Album Review: 6lack’s ‘East Atlanta Love Letter’

The rapper-singer and new dad grows up on his sophomore project.


Near the end of “Alone/EA6,” the two-part closer on Atlanta rapper-singer 6lack’s 2016 debut album “Free 6lack” (pronounced “black”), our host recalls a lesson from the elders of Candler Road in Atlanta’s Zone 6 neighborhood: “You better shine bright when the lights down / Less talk, more show.” Following a string of vague breakup tales and come-ons, it was an apt self-diagnosis. But the track, as the coda for a mostly placeless project focused on asserting independence – creatively, romantically, economically – released after five years in purgatory on Flo Rida’s Miami record label, also suggested a path forward. Having established a brooding (if derivative) sound and mood, perhaps this modest but tasteful young vocalist, then shrouded in face-covering dreadlocks, might color in his character by studying his roots.

Based on title alone, this could appear the promise of 6lack’s new 14-song album “East Atlanta Love Letter.” The project is not, however, a city tribute framed as romance in the tradition of Common’s “I Used to Lover H.E.R.” or Kanye West’s “Homecoming.” Rather, 6lack directs most of his attention to love’s decay, and the moments in relationships when both sides confront the likely outcome. The new father (that’s his one-year-old daughter on the cover) writes with a mature sense of responsibility for such results, but with a heartfelt resistance to letting go. “Sittin’ here patchin’ myself up / Cryin’ over what’s left,” he sings on “Sorry.” Outside of a few rap exercises that reflect on his career, this project consists of love letters to what’s lost or soon will be.

The music, executive-produced by core “Free 6lack” contributors Singawd and Yakob, offers a suitably moody foundation. Indebted to The Weeknd’s original sonic ideas, as well as the more austere work of Clams Casino and Metro Boomin, with its reverb-drenched piano, haunting synth washes, ticking percussion and heavy low-end, the palate conjures a troubadour floating in outer space. Additional vocalists help make things more dynamic, as on the title track, a gorgeous duet with Future, or “Balenciaga Challenge,” which makes good use of Offset’s ad-libs in addition to his standout verse. (Ty Dolla $ign and Young Thug, for their part, contribute uncredited background vocals on lead single “Switch” and “Thugger’s Interlude,” respectively.)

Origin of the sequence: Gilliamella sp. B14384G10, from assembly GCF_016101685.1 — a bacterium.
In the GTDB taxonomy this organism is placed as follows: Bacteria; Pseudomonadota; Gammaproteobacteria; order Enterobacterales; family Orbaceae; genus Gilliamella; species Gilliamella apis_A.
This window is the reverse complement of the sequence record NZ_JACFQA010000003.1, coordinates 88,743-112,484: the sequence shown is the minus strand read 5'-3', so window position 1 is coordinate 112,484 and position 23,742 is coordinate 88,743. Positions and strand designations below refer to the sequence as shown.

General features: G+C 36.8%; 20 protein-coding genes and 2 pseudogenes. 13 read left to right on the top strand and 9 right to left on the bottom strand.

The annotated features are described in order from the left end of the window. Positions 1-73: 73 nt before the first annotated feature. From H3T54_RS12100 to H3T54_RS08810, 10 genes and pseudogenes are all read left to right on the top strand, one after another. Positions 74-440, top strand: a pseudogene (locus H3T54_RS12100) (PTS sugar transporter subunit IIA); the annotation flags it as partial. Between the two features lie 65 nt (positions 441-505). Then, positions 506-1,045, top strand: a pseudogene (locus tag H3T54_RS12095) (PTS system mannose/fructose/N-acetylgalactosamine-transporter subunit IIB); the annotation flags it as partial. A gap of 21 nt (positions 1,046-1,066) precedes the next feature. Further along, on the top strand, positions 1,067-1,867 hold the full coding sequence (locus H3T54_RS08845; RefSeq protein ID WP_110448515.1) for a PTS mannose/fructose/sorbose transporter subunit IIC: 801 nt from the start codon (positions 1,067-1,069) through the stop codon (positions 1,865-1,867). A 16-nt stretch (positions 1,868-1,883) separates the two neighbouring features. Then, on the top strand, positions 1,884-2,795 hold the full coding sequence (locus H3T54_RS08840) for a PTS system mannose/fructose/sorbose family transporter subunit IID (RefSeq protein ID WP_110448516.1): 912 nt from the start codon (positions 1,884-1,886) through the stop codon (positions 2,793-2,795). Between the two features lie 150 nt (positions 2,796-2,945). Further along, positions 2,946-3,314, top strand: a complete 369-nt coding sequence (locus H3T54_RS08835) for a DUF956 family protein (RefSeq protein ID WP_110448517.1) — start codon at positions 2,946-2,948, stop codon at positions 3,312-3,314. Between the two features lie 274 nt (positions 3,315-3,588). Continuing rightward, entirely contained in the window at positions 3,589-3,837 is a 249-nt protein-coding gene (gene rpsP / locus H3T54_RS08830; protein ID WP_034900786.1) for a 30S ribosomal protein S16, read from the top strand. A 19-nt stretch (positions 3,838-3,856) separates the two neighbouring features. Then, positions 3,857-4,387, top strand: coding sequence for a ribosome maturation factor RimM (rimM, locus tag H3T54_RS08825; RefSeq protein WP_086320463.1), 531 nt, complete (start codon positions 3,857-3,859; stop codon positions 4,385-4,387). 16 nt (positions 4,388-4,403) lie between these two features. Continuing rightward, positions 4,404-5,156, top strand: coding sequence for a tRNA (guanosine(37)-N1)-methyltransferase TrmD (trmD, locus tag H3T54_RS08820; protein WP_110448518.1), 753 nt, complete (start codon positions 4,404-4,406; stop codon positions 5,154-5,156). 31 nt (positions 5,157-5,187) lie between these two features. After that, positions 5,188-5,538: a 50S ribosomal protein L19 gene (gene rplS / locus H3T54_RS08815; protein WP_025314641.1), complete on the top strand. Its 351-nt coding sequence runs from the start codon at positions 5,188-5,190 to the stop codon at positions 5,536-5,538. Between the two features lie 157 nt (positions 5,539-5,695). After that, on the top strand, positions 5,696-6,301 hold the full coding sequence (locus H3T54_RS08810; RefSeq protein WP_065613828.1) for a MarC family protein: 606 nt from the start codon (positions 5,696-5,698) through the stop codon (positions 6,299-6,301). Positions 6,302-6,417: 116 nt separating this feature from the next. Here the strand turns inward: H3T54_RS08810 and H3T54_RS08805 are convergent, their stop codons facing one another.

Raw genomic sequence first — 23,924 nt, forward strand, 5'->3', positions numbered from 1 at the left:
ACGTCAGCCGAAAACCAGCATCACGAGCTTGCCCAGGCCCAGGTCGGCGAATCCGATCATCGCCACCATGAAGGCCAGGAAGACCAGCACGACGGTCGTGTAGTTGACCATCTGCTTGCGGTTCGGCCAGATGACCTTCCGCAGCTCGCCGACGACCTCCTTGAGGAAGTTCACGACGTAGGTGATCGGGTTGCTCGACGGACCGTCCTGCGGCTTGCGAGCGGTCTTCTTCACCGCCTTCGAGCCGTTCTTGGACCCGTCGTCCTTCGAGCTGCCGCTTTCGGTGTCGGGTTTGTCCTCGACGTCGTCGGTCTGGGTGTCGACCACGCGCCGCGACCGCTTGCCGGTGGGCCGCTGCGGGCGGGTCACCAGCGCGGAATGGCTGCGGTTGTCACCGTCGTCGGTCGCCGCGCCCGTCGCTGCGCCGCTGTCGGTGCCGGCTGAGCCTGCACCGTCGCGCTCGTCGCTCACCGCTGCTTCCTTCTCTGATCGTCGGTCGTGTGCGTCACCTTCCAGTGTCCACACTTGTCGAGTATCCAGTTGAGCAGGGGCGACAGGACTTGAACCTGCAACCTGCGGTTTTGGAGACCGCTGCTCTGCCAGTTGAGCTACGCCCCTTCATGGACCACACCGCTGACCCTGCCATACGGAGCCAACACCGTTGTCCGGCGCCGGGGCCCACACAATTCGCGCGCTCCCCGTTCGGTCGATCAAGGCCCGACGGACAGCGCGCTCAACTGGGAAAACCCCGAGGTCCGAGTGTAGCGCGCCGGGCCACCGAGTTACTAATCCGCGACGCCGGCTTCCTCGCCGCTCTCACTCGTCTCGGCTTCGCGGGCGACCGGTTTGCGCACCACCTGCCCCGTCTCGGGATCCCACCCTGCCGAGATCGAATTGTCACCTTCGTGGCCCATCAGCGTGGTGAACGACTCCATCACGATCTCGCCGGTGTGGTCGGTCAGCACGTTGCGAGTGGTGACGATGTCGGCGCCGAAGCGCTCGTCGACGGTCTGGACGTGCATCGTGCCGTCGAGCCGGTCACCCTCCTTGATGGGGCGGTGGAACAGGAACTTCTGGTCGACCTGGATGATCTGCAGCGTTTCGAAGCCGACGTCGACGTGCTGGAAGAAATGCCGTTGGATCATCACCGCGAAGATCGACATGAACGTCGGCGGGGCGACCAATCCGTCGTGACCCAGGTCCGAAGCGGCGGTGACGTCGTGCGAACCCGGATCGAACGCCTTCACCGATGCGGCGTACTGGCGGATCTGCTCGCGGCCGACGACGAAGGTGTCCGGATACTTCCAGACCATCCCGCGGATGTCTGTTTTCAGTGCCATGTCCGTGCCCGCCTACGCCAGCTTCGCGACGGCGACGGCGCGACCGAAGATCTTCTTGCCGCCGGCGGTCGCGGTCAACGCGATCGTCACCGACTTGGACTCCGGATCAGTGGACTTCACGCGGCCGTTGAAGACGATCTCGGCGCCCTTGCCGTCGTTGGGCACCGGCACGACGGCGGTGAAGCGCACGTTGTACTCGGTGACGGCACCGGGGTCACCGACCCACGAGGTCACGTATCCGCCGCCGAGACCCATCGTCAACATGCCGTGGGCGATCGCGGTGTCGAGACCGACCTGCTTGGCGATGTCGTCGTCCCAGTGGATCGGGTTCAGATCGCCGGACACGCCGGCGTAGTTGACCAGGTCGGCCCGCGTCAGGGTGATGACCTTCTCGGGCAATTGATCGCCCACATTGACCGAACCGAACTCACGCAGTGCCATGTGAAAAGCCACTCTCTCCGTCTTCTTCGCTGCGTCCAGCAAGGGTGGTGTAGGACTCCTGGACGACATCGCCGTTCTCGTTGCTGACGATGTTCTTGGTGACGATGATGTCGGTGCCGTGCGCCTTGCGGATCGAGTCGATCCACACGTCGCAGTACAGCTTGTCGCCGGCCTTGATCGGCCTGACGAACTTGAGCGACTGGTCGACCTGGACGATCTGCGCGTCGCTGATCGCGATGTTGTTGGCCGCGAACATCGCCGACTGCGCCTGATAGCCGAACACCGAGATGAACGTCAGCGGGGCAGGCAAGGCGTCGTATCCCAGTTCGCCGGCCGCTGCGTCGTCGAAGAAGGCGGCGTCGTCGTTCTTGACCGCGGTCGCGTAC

The cavernous sheen also functions to make 6lack’s duds, to which he’s still susceptible, clang even louder. For every three sweet nothings like “Time will never wait on us but it never can age our love” (from “Stan”), there remains a “Life without my love is a slant rhyme / That mean it works out but it ain’t quite,” dulling the moment. 6lack’s handful of raps frequently fail to live up to his more thoughtful touch elsewhere. “Gettin’ bread across the Mediterranean like a pita,” he spits on “Scripture.” He admits, at least, to Drake syndrome in that song’s outro: “We just had to do that. If I don’t rap anywhere on this, people gon’ hate me.”

One can’t help but wonder what 6lack might do with less murky sounds. As popular R&B slowly transitions out of the long shadow cast by “808s and Heartbreak,” the simpler arrangements here stand out for how little they need digital tricks. “Thugger’s Interlude” and “East Atlanta Love Letter” would both work as piano-only ballads. The singer may be clinging to his engineering toolbox in the same way he struggles to forfeit love.